American mountain fever
    
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American mountain fever

Definition

Colorado tick fever is an acute viral infection transmitted by the bite of the Dermacentor andersoni tick.

Alternative Names

Mountain tick fever; Mountain fever; American mountain fever

Causes

This disease most commonly develops from March to September, with the highest numbers of infections occurring in May and June.

Risk factors are recent outdoor activity and recent tick bite. The rate of Colorado tick fever is high in Colorado, where blood tests have shown that up to 15% of campers have previously been exposed to virus that causes the disease.

The disease is much less common in the rest of the United States.

Symptoms

Symptoms start about 3 to 6 days after the tick bite. Symptoms of fever continue for 3 days, stop, then come back 1 to 3 days later for another few days.

  • Sudden fever
  • Excessive sweating
  • Severe muscle aches
  • Joint stiffness
  • Headache
  • Photophobia (sensitivity to light)
  • Nausea and vomiting
  • Generalized weakness
  • Occasional rash (may be light-colored)

Exams and Tests

Tests will be done to confirm infection. These may include:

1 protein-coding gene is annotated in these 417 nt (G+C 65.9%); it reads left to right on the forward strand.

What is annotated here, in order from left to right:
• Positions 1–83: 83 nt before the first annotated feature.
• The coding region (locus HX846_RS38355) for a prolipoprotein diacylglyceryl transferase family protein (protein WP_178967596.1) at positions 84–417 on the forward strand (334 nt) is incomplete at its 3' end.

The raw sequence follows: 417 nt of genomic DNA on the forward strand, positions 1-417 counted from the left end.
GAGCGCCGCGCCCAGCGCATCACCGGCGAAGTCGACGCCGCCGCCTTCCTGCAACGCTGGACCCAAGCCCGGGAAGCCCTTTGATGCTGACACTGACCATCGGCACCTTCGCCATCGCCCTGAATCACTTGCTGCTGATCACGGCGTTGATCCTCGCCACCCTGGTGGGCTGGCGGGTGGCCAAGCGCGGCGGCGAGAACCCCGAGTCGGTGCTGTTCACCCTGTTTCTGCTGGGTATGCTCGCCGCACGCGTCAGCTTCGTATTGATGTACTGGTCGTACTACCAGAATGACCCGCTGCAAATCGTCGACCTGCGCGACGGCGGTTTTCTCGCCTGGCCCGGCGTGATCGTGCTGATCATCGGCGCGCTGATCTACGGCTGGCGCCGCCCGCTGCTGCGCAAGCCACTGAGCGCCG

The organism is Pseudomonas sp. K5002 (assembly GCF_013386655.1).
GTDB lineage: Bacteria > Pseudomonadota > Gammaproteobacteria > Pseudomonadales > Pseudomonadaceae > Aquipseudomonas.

• Complement fixation to Colorado tick virus
  • Immunofluorescence for Colorado tick fever -- will be positive if the person has the disease

Other blood tests may include:

  • Liver function tests
  • Creatine phosphokinase
  • Complete blood count (CBC) -- will show a lower-than-normal number of white blood cells.

Treatment

Make sure the tick is fully removed from the skin. Take a pain reliever if necessary (do not give aspirin to children; it is associated with Reye's syndrome in some viral illnesses). If complications develop, treatment will be aimed at controlling the symptoms.

Outlook (Prognosis)

The disease is usually self-limiting and not dangerous.

Possible Complications

There is a risk for aseptic meningitis, encephalitis, and hemorrhagic fever, but these complications are extremely rare.

When to Contact a Medical Professional

Call your health care provider if you are unable to fully remove a tick embedded in the skin, if you or your child develop symptoms suggestive of this disease, if symptoms worsen or do not improve with treatment, or if new symptoms develop.

Prevention

When walking or hiking in tick-infested areas, tuck long pants into socks to protect the legs, and wear shoes and long-sleeved shirts. Ticks will show up on white or light colors better than dark colors, making them easier to remove from your clothing.

Check yourself and your pets frequently. If you find ticks, remove them immediately by using a tweezers, pulling carefully and steadily. Insect repellent may be helpful.

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